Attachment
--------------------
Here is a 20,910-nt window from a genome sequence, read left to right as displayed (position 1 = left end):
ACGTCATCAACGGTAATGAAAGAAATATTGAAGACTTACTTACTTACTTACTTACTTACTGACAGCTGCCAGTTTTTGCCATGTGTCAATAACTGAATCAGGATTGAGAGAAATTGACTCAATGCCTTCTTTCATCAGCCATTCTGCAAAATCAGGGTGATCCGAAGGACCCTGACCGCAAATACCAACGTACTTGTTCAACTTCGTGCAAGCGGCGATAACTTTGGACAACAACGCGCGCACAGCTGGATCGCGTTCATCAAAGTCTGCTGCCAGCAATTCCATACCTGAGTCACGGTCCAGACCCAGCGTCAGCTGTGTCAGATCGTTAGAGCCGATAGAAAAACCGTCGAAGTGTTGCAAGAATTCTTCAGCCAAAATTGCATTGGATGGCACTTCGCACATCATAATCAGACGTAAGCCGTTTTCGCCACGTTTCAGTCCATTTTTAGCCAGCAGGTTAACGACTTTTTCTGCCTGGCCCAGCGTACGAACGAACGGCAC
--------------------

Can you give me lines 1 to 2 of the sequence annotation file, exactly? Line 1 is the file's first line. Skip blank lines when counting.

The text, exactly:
Here is a 20,910-nt window from a genome sequence, read left to right as displayed (position 1 = left end):
ACGTCATCAACGGTAATGAAAGAAATATTGAAGACTTACTTACTTACTTACTTACTTACTGACAGCTGCCAGTTTTTGCCATGTGTCAATAACTGAATCAGGATTGAGAGAAATTGACTCAATGCCTTCTTTCATCAGCCATTCTGCAAAATCAGGGTGATCCGAAGGACCCTGACCGCAAATACCAACGTACTTGTTCAACTTCGTGCAAGCGGCGATAACTTTGGACAACAACGCGCGCACAGCTGGATCGCGTTCATCAAAGTCTGCTGCCAGCAATTCCATACCTGAGTCACGGTCCAGACCCAGCGTCAGCTGTGTCAGATCGTTAGAGCCGATAGAAAAACCGTCGAAGTGTTGCAAGAATTCTTCAGCCAAAATTGCATTGGATGGCACTTCGCACATCATAATCAGACGTAAGCCGTTTTCGCCACGTTTCAGTCCATTTTTAGCCAGCAGGTTAACGACTTTTTCTGCCTGGCCCAGCGTACGAACGAACGGCAC